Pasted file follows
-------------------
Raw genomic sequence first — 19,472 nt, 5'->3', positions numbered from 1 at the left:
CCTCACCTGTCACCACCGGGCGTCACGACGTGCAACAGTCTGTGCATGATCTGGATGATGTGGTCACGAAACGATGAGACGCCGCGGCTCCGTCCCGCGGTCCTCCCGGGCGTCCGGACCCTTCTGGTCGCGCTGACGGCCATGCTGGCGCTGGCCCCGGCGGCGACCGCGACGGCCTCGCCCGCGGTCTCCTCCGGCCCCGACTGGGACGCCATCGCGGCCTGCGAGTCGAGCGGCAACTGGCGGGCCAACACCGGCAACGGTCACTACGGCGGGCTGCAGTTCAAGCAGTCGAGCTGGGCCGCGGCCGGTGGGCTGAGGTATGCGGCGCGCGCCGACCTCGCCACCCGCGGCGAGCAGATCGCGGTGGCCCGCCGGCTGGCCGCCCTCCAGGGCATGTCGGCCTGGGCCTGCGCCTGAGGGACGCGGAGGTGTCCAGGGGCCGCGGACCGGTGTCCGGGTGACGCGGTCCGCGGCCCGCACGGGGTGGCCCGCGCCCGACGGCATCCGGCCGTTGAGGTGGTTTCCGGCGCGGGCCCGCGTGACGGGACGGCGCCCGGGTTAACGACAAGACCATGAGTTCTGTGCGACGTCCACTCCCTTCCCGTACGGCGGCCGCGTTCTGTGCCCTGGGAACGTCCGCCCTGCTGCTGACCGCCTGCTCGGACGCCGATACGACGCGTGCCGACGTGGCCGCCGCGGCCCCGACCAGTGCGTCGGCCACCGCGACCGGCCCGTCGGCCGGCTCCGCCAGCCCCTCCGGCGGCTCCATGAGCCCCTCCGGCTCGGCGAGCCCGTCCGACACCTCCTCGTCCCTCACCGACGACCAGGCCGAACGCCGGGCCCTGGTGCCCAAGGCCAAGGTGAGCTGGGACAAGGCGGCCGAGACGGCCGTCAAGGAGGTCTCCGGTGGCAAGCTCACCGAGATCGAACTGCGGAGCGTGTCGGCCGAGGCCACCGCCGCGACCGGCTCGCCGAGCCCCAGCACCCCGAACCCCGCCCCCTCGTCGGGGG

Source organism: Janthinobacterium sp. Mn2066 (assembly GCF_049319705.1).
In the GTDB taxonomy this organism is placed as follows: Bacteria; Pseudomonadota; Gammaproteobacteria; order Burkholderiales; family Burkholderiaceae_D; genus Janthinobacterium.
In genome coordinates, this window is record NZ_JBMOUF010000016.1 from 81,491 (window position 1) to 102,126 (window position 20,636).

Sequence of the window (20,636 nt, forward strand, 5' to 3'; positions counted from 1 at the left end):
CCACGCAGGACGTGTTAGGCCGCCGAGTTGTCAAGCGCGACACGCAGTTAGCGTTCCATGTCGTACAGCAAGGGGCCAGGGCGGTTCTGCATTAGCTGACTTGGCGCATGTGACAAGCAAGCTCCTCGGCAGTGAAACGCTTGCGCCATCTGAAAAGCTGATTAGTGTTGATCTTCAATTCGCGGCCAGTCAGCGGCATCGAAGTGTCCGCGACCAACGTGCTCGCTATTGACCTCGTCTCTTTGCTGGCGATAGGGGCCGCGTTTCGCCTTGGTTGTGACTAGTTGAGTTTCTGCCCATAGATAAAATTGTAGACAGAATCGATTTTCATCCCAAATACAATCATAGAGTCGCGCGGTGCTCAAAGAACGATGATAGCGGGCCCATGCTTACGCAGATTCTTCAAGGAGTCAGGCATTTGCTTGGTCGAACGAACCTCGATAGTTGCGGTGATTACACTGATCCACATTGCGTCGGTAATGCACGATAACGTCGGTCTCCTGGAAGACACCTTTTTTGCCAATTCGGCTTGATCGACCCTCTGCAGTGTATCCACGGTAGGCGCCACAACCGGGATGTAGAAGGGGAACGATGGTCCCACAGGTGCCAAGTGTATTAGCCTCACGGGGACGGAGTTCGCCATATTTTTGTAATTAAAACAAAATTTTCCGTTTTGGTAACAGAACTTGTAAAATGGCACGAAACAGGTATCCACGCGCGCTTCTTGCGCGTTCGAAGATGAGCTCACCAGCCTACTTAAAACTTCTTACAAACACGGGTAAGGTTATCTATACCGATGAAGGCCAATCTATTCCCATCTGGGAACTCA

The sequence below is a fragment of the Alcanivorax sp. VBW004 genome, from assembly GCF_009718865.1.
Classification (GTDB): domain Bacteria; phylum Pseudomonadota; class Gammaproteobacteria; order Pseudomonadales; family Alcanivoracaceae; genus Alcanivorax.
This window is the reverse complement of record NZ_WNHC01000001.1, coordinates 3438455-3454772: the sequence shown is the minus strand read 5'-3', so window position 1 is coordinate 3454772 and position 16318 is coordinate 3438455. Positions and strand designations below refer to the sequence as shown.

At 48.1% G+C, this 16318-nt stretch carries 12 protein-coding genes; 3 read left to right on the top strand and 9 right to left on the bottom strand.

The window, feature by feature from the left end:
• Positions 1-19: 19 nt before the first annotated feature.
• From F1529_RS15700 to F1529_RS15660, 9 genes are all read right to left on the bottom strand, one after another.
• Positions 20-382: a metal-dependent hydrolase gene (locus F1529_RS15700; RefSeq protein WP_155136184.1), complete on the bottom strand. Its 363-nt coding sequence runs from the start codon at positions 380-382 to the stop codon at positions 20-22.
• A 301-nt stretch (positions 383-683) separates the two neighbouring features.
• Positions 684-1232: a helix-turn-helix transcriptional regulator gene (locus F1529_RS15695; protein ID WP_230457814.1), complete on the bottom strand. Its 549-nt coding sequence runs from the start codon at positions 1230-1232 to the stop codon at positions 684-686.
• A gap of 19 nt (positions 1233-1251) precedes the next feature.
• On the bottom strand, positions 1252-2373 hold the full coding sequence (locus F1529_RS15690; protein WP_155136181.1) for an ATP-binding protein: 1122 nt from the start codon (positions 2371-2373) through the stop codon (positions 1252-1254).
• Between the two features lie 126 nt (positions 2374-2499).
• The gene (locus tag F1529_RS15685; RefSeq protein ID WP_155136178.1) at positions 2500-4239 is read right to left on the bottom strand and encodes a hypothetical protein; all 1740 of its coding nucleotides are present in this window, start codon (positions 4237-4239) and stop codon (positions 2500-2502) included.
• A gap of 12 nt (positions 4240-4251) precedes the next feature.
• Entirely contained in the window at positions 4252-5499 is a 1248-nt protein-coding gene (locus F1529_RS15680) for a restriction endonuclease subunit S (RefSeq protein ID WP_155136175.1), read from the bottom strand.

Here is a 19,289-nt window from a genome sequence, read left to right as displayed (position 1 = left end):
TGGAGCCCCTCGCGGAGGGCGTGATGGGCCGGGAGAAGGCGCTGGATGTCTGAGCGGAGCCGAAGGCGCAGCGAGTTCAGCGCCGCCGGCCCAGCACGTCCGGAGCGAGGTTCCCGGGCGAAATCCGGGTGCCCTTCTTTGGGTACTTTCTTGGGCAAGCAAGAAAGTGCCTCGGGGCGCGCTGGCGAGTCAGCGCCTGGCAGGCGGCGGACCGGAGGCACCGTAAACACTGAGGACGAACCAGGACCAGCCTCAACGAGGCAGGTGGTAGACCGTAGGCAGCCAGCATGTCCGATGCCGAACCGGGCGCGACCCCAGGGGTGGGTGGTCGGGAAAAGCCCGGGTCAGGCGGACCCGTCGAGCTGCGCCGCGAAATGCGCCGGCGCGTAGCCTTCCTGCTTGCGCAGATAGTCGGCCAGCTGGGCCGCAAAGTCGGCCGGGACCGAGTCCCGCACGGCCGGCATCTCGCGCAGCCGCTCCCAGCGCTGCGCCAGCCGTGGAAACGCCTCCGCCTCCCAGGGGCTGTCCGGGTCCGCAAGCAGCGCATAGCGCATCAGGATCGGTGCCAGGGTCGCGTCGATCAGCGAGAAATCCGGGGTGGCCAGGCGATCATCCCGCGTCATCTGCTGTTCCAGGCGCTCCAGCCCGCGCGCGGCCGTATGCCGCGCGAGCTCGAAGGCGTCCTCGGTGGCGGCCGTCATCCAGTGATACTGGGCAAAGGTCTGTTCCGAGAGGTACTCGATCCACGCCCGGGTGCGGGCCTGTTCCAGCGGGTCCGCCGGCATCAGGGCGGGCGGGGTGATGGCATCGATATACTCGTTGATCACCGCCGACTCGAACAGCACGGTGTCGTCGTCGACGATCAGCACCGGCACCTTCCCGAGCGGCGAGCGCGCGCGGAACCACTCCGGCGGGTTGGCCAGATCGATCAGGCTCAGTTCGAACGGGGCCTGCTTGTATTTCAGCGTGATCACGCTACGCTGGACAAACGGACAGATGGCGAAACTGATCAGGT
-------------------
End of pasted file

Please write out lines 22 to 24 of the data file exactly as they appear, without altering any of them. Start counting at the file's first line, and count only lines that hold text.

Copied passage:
• A gap of 12 nt (positions 4240-4251) precedes the next feature.
• Entirely contained in the window at positions 4252-5499 is a 1248-nt protein-coding gene (locus F1529_RS15680) for a restriction endonuclease subunit S (RefSeq protein ID WP_155136175.1), read from the bottom strand.

Here is a 19,289-nt window from a genome sequence, read left to right as displayed (position 1 = left end):